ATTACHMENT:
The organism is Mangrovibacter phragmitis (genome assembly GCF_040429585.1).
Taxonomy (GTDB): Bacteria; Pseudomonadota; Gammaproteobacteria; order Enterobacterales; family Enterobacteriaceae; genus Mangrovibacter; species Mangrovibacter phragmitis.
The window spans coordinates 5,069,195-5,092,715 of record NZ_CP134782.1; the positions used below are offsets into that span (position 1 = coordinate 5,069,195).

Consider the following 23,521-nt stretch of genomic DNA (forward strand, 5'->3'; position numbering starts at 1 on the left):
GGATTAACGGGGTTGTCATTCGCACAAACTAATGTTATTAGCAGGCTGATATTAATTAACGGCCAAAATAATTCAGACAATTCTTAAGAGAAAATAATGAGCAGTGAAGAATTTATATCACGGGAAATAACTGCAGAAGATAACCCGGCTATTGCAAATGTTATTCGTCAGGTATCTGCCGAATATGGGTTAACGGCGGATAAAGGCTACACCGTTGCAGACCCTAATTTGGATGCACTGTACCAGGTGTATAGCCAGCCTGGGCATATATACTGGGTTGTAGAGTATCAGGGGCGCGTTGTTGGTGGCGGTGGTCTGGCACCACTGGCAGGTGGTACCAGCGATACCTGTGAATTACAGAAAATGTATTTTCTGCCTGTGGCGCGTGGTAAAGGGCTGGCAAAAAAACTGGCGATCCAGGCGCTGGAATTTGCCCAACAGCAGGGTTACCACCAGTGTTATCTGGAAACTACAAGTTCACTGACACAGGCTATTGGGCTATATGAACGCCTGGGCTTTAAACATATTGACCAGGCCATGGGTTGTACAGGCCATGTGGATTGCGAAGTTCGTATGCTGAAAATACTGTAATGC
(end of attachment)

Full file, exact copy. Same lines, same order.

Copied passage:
The organism is Mangrovibacter phragmitis (genome assembly GCF_040429585.1).
Taxonomy (GTDB): Bacteria; Pseudomonadota; Gammaproteobacteria; order Enterobacterales; family Enterobacteriaceae; genus Mangrovibacter; species Mangrovibacter phragmitis.
The window spans coordinates 5,069,195-5,092,715 of record NZ_CP134782.1; the positions used below are offsets into that span (position 1 = coordinate 5,069,195).

Consider the following 23,521-nt stretch of genomic DNA (forward strand, 5'->3'; position numbering starts at 1 on the left):
GGATTAACGGGGTTGTCATTCGCACAAACTAATGTTATTAGCAGGCTGATATTAATTAACGGCCAAAATAATTCAGACAATTCTTAAGAGAAAATAATGAGCAGTGAAGAATTTATATCACGGGAAATAACTGCAGAAGATAACCCGGCTATTGCAAATGTTATTCGTCAGGTATCTGCCGAATATGGGTTAACGGCGGATAAAGGCTACACCGTTGCAGACCCTAATTTGGATGCACTGTACCAGGTGTATAGCCAGCCTGGGCATATATACTGGGTTGTAGAGTATCAGGGGCGCGTTGTTGGTGGCGGTGGTCTGGCACCACTGGCAGGTGGTACCAGCGATACCTGTGAATTACAGAAAATGTATTTTCTGCCTGTGGCGCGTGGTAAAGGGCTGGCAAAAAAACTGGCGATCCAGGCGCTGGAATTTGCCCAACAGCAGGGTTACCACCAGTGTTATCTGGAAACTACAAGTTCACTGACACAGGCTATTGGGCTATATGAACGCCTGGGCTTTAAACATATTGACCAGGCCATGGGTTGTACAGGCCATGTGGATTGCGAAGTTCGTATGCTGAAAATACTGTAATGC